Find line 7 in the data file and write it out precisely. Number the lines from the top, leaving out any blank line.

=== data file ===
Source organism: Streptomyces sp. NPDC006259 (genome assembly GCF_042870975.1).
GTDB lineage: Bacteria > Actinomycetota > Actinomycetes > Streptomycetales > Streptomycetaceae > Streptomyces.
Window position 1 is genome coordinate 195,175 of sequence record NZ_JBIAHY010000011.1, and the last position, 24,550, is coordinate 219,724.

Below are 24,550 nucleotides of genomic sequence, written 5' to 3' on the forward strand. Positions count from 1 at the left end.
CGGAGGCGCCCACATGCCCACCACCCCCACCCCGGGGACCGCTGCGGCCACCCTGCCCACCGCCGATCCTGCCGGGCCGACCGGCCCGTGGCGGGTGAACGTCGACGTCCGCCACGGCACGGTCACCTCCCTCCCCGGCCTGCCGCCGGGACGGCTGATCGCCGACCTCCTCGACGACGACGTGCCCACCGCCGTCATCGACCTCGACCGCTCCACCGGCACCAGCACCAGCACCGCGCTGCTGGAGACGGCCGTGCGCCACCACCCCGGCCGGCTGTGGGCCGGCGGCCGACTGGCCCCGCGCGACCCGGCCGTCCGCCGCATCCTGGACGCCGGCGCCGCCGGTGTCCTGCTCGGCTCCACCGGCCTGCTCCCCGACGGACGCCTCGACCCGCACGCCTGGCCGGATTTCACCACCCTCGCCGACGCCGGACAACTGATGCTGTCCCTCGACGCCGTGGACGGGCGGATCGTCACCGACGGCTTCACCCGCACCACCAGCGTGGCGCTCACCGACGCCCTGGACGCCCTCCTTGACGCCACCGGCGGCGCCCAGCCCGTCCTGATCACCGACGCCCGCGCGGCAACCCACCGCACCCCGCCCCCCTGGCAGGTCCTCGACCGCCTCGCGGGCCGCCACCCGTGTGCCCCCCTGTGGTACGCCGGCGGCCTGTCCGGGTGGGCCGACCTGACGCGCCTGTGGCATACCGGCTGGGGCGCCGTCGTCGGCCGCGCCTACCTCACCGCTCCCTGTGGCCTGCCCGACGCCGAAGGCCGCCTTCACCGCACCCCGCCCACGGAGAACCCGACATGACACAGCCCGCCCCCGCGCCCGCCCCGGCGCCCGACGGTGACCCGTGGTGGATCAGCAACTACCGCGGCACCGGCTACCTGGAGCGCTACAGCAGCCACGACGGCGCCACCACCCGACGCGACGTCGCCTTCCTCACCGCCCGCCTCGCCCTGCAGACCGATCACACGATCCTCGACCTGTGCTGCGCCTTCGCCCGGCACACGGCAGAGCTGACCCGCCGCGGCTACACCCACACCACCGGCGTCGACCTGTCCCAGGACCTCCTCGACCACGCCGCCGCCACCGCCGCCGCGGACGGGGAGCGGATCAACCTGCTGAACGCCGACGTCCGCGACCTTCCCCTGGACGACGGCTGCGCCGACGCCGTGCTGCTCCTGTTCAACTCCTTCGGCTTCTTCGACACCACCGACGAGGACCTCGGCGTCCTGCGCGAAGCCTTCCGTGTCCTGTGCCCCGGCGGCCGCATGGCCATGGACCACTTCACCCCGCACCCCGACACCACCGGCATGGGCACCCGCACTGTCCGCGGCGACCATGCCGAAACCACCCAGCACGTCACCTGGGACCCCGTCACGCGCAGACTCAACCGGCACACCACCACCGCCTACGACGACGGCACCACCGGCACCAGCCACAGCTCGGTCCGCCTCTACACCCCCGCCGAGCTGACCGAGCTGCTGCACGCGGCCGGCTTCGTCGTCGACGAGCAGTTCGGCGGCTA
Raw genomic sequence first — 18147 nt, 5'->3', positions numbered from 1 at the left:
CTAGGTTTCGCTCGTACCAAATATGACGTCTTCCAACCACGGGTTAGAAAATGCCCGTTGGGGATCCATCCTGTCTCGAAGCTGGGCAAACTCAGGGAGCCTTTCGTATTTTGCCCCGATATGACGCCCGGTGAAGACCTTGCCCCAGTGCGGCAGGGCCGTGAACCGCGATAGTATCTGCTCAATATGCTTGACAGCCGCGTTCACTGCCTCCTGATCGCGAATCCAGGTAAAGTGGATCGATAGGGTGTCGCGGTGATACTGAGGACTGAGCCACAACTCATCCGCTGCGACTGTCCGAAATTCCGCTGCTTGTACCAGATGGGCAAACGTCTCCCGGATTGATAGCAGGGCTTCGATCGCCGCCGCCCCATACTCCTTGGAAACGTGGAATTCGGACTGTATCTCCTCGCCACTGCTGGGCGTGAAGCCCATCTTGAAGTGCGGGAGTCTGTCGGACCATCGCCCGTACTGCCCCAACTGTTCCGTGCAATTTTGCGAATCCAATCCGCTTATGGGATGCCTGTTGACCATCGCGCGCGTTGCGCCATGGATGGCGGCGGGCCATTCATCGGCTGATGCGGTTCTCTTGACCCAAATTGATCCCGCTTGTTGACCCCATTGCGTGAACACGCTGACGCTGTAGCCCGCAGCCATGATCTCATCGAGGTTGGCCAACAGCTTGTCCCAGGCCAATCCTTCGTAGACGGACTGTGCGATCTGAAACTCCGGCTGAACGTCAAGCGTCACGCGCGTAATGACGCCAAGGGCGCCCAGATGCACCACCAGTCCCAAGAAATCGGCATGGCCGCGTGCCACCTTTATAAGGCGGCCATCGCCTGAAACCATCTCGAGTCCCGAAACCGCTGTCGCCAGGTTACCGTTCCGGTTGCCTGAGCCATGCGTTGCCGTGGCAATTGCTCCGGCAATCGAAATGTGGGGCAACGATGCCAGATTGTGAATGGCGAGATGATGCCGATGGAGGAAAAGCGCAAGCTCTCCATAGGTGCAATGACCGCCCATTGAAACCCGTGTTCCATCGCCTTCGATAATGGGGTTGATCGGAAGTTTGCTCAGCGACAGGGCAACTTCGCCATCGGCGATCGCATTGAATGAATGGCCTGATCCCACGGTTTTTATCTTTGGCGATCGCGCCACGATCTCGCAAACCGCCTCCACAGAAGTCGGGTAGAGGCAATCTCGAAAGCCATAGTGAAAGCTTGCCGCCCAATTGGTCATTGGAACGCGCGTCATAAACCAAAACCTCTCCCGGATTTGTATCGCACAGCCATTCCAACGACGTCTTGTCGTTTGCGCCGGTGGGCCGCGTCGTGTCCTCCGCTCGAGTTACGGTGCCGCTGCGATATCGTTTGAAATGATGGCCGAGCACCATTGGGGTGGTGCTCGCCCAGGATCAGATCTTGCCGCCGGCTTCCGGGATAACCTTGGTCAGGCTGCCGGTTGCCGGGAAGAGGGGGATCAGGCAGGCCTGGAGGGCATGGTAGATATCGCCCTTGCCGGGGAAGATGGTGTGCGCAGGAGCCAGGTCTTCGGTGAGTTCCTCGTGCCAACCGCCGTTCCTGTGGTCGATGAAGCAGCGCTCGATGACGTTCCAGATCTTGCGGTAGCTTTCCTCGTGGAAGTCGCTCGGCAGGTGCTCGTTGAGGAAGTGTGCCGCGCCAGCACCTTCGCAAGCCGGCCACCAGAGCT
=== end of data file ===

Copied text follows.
CTAGGTTTCGCTCGTACCAAATATGACGTCTTCCAACCACGGGTTAGAAAATGCCCGTTGGGGATCCATCCTGTCTCGAAGCTGGGCAAACTCAGGGAGCCTTTCGTATTTTGCCCCGATATGACGCCCGGTGAAGACCTTGCCCCAGTGCGGCAGGGCCGTGAACCGCGATAGTATCTGCTCAATATGCTTGACAGCCGCGTTCACTGCCTCCTGATCGCGAATCCAGGTAAAGTGGATCGATAGGGTGTCGCGGTGATACTGAGGACTGAGCCACAACTCATCCGCTGCGACTGTCCGAAATTCCGCTGCTTGTACCAGATGGGCAAACGTCTCCCGGATTGATAGCAGGGCTTCGATCGCCGCCGCCCCATACTCCTTGGAAACGTGGAATTCGGACTGTATCTCCTCGCCACTGCTGGGCGTGAAGCCCATCTTGAAGTGCGGGAGTCTGTCGGACCATCGCCCGTACTGCCCCAACTGTTCCGTGCAATTTTGCGAATCCAATCCGCTTATGGGATGCCTGTTGACCATCGCGCGCGTTGCGCCATGGATGGCGGCGGGCCATTCATCGGCTGATGCGGTTCTCTTGACCCAAATTGATCCCGCTTGTTGACCCCATTGCGTGAACACGCTGACGCTGTAGCCCGCAGCCATGATCTCATCGAGGTTGGCCAACAGCTTGTCCCAGGCCAATCCTTCGTAGACGGACTGTGCGATCTGAAACTCCGGCTGAACGTCAAGCGTCACGCGCGTAATGACGCCAAGGGCGCCCAGATGCACCACCAGTCCCAAGAAATCGGCATGGCCGCGTGCCACCTTTATAAGGCGGCCATCGCCTGAAACCATCTCGAGTCCCGAAACCGCTGTCGCCAGGTTACCGTTCCGGTTGCCTGAGCCATGCGTTGCCGTGGCAATTGCTCCGGCAATCGAAATGTGGGGCAACGATGCCAGATTGTGAATGGCGAGATGATGCCGATGGAGGAAAAGCGCAAGCTCTCCATAGGTGCAATGACCGCCCATTGAAACCCGTGTTCCATCGCCTTCGATAATGGGGTTGATCGGAAGTTTGCTCAGCGACAGGGCAACTTCGCCATCGGCGATCGCATTGAATGAATGGCCTGATCCCACGGTTTTTATCTTTGGCGATCGCGCCACGATCTCGCAAACCGCCTCCACAGAAGTCGGGTAGAGGCAATCTCGAAAGCCATAGTGAAAGCTTGCCGCCCAATTGGTCATTGGAACGCGCGTCATAAACCAAAACCTCTCCCGGATTTGTATCGCACAGCCATTCCAACGACGTCTTGTCGTTTGCGCCGGTGGGCCGCGTCGTGTCCTCCGCTCGAGTTACGGTGCCGCTGCGATATCGTTTGAAATGATGGCCGAGCACCATTGGGGTGGTGCTCGCCCAGGATCAGATCTTGCCGCCGGCTTCCGGGATAACCTTGGTCAGGCTGCCGGTTGCCGGGAAGAGGGGGATCAGGCAGGCCTGGAGGGCATGGTAGATATCGCCCTTGCCGGGGAAGATGGTGTGCGCAGGAGCCAGGTCTTCGGTGAGTTCCTCGTGCCAACCGCCGTTCCTGTGGTCGATGAAGCAGCGCTCGATGACGTTCCAGATCTTGCGGTAGCTTTCCTCGTGGAAGTCGCTCGGCAGGTGCTCGTTGAGGAAGTGTGCCGCGCCAGCACCTTCGCAAGCCGGCCACCAGAGCT